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The Orenda, a classic and a beast

Giller-winning author Joseph Boyden inspires social change with his bloody tale of not-so-boring Canadian history

Whistler hosts the 2014 Writers Festival from Oct. 17 to 19. Pique is running reviews of books by attending authors to celebrate. For information and tickets:

I couldn't watch the gratuitous violence in the film Pulp Fiction and I couldn't read Cormac McCarthy's Blood Meridian. But I devoured every word of the nearly 500 pages of The Orenda, including the graphic torture scenes.

Reviewers have hailed the 2014 Canada Reads winner "a magnificent literary beast," "born a classic," but some have questioned its historical bias and its potential to inspire social change. This story, one that Joseph Boyden has wanted to write for years, has incited discussion about how Canada was born and what was lost in the process.

The novel, set in 17th-century Wendaki, or contemporary central Ontario, opens with a merciless battle between the Huron and Iroquois. Bird, the Huron elder and warrior from the Wendat clan, exacts revenge for the death of his wife and daughters by massacring his enemy and kidnapping Snow Falls, an Iroquois teen from the Haudenosaunee clan. As extra collateral, Bird takes prisoner a Jesuit missionary from France, Christophe.

The narrative dances between these three complex protagonists; mournful, angry Bird, who obsesses on long-standing, eye-for-an-eye tribal warfare with the Iroquois, and races to benefit from the fur trade with the French; feisty, intelligent Snow Falls, who is desperate to escape and return to her people; and absurd, courageous Christophe, who learns the local language in order to convert the "savages" to Catholicism.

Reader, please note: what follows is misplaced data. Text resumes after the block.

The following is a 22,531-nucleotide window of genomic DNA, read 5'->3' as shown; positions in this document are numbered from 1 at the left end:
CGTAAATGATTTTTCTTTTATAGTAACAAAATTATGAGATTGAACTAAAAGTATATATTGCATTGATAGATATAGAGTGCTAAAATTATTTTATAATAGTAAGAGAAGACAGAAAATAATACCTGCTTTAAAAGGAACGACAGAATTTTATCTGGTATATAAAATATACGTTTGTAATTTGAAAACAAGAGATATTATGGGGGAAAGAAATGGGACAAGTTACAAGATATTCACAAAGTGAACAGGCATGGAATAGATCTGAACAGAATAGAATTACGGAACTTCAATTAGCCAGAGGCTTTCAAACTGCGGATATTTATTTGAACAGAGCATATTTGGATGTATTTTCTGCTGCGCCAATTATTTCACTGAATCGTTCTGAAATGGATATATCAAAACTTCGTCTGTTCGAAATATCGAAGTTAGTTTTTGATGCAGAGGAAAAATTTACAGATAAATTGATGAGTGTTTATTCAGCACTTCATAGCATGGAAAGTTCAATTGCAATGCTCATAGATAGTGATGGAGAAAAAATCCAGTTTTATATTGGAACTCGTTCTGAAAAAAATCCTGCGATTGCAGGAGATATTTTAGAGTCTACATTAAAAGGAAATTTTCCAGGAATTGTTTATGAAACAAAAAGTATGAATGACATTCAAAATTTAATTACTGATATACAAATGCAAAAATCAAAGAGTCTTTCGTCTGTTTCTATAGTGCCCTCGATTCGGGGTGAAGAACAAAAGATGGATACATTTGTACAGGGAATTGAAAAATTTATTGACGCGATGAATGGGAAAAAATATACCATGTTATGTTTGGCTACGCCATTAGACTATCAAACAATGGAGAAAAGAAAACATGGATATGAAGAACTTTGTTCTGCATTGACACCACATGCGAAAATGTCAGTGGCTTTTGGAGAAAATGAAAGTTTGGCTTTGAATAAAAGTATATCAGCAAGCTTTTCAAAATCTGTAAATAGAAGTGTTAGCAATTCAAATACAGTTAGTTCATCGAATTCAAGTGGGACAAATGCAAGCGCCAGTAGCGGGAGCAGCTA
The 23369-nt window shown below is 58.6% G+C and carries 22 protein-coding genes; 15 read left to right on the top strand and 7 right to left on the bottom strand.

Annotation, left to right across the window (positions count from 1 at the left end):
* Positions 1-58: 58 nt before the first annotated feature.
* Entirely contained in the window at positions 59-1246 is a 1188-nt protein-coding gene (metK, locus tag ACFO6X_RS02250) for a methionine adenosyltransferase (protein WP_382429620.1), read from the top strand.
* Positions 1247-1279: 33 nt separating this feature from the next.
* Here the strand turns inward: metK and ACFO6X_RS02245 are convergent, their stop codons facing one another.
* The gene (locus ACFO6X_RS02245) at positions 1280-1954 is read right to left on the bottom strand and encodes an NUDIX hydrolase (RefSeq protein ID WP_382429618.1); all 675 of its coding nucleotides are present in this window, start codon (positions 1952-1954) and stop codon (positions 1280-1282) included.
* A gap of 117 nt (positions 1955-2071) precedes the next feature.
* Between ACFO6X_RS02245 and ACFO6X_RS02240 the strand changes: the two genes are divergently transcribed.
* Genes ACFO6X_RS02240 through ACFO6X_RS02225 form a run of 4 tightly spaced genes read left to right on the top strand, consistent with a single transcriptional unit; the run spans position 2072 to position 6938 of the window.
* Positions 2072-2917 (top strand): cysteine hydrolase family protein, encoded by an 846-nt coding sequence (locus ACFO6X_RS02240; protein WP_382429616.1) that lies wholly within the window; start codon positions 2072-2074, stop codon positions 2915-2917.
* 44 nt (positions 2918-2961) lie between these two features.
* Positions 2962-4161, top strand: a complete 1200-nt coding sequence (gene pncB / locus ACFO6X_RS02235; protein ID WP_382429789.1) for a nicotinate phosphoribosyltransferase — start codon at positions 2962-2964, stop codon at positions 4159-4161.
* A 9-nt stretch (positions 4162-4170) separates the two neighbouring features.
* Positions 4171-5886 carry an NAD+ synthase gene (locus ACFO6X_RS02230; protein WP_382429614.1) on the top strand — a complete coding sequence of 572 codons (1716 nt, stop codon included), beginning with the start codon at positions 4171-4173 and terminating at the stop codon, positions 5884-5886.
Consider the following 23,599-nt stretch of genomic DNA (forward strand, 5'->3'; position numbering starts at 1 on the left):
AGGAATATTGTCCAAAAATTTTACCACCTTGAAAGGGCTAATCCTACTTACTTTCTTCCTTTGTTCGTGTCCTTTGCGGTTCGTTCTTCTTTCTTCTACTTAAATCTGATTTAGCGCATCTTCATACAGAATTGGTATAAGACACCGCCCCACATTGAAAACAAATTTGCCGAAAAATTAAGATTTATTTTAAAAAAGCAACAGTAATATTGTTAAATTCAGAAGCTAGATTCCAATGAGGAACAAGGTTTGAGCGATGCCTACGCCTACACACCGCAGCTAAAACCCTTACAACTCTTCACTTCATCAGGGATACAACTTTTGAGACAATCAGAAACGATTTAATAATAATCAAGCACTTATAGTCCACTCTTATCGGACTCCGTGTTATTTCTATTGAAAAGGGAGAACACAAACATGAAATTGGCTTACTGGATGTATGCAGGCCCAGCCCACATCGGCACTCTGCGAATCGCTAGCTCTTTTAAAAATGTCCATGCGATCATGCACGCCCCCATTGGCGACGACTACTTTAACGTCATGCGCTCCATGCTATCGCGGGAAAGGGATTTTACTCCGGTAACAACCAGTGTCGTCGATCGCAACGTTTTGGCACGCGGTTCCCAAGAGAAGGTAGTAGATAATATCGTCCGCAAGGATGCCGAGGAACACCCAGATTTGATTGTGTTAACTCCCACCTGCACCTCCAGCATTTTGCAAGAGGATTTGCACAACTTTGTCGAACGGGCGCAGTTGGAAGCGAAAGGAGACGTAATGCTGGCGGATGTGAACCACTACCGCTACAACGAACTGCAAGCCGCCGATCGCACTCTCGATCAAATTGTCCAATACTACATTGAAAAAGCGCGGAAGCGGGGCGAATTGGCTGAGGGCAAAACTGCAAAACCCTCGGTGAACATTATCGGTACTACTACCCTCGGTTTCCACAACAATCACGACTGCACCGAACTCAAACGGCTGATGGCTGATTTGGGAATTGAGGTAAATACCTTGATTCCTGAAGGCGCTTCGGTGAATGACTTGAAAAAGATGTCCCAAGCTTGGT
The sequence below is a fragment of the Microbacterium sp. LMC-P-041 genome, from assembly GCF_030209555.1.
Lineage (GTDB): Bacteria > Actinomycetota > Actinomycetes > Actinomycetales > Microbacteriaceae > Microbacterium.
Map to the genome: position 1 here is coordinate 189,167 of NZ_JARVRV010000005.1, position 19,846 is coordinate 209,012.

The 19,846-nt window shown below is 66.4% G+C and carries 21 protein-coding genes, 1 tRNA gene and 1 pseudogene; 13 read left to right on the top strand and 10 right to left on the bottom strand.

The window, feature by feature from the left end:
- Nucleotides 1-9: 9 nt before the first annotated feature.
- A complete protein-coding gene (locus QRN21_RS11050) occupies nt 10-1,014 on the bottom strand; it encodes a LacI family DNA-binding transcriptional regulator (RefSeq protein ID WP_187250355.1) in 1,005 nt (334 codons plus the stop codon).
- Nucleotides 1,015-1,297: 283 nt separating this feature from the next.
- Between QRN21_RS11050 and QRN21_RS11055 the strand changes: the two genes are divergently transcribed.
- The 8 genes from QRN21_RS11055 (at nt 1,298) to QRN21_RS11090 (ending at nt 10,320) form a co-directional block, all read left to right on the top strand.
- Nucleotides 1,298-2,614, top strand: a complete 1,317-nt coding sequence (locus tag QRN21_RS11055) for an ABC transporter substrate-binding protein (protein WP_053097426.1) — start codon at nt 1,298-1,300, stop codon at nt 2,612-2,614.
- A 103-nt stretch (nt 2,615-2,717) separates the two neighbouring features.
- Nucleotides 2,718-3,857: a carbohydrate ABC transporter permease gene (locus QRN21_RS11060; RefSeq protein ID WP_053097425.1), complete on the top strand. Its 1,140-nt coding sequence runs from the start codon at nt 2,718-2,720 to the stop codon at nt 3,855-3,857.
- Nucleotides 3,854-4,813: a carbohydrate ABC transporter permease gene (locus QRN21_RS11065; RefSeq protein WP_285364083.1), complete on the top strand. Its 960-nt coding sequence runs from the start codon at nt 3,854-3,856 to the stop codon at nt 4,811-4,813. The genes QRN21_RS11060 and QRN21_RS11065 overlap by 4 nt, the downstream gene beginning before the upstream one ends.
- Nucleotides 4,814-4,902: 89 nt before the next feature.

In daily, not-so-private village life, hemmed in by force and fear, the heartbreakingly human characters rub up against each other like sandpaper until they, and the reader, learn from their differences.

Young Snow Falls laments the violence between her clan and the Huron: "we speak similar tongues and grow the same food and hunt the same game. Yet, we are enemies bent on destroying one another."

Christophe comes to understand the First Nation's meaning of the title, The Orenda, as the life force belonging to everything in the natural world, not just to humans. He acknowledges the days long ritualistic torture practices of prisoners, referred to as caressing, as a way for the Huron and the Iroquois to honour this life force.

And Bird attempts to break the cycle of destruction and agrees to return Snow Falls and to present a gift of Wampum, an artistic rendering of the story of his people, to his enemy, the Iroquois. Bird is devastated when the Wampum goes missing and he loses his people's story.

Boyden paints a multi-layered, well-researched history with bold, compassionate strokes without fingering a villain or a victim. The charge of historical bias may be due to the absence of a First Nation's written language in Canada prior to the mid-19th century. But the purpose of art is to reveal universal truth by prodding us to see life in a different light, from a different vantage point. The reader is left pondering many questions from different perspectives. Can one culture colonize another with compassion? How do people reclaim their lost story? What happens when humans believe they are masters of the earth and forget the essence of the orenda?

Susan Oakey Baker ( is a local author whose book Finding Jim (RMB books) was released last year. She is currently writing a novel about Mount Kilimanjaro.

As part of the 2014 Whistler Writers Festival, Joseph Boyden appears in conversation with Bill Richardson on Saturday, Oct. 18 at the Fairmont Chateau Whistler at 8 p.m. Tickets are $25.